predict and report the adverse effects of drugs, hence resulting in harmful and possibly fatal sideeffects to the user. A toxicology report for every drug must be presented to the FDA, and fromthere on it is decided whether or not a drug is safe enough to be approved. This project exploresthe principles of toxicokinetics and toxicodynamics, outlining exactly what happens when anindividual administers a drug. This includes absorption into the bloodstream, distribution aroundthe body, metabolism in the liver and finally, the elimination of the drug. By examining thetoxicokinetics of each individual drug, it can be predicted whether or not a toxic response willoccur. It is important that athletes are educated on such a subject so they are familiar with therisks involved in abusing a drug for the purpose of performance enhancement, not to mention thepossible disqualification from competition.Despite the known adverse effects of drugs which are commonly abused in sport, their use byathletes is inevitable. Every four years when the Olympic Games take place, athletes aredisqualified and stripped from their title due to their illegal use of performance-enhancing drugs.This 'information booklet' aims to educate Olympic qualifiers and their coaching teams on theessentials of toxicology and the dangers of drug abuse in sport, in the effort to minimise thenumber of athletes abusing drugs in this years' Olympic Games. This project explores the effects adrug can have on the body and how these effects come about, as well as drug detection methodsused before and during the Olympic Games. The associated health consequences which may resultfrom their use are also explored, using common examples. The performance enhancing drugswhich will be used as examples in this project are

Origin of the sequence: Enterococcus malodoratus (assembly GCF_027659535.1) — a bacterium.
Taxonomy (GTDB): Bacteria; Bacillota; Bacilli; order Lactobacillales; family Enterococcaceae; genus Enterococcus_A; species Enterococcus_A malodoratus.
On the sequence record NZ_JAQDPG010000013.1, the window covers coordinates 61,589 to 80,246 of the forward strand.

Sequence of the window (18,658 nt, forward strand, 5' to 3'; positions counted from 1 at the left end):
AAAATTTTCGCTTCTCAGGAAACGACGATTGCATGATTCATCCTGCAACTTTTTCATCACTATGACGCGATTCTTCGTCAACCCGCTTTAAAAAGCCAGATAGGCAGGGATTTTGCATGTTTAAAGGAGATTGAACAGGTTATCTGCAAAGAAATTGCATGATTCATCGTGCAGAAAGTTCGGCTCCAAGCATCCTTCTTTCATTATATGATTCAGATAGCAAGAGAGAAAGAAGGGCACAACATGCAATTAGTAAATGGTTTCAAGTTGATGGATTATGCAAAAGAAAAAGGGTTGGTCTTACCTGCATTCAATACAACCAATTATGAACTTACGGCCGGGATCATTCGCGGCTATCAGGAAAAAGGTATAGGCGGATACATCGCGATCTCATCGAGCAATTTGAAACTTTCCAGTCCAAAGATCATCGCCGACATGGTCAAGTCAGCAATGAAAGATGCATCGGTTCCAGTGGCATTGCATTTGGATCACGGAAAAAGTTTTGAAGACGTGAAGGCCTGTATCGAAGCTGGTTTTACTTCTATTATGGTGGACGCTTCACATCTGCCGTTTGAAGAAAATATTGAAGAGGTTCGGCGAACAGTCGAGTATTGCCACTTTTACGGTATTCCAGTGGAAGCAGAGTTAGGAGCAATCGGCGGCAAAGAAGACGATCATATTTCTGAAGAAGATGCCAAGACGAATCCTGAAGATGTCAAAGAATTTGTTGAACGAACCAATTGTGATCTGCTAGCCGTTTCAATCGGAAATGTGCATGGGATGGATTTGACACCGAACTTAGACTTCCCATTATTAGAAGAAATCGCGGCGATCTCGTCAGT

Continuous Erythropoietin Stimulation Agent(CERA)
, a drug which caused a high level of controversy in the 2008 Olympic Games, and
a well-known anabolic steroid.
Overview of Toxicology
Toxicology, which can be defined as
the study of the adverseeffects of chemicals on a living organism
, is necessary to provethe safety or danger of drugs. Theoretically, every knownchemical has the ability to produce a poisonous effect if presentin a sufficient amount. There are many ways in which a chemicalcan be exposed to, absorbed and metabolized in the body andwhether a toxic response occurs or not is dependent on thesefactors. Other factors include the physical and chemicalproperties of the agent, as well as how often and for how longthe subject is exposed to this agent.
Figure 1 (right): A Toxic Drug
Once the chemical is broken down in the body, a toxicmanifestation can begin if the chemical's metabolites are at a high enough concentration andremain at the site of damage for a sufficient amount of time. In therapeutics, most drugs producea broad spectrum of effects, only one or two of which are desired. All of these other unwantedeffects can be classified as
. (Klaassen, 2003)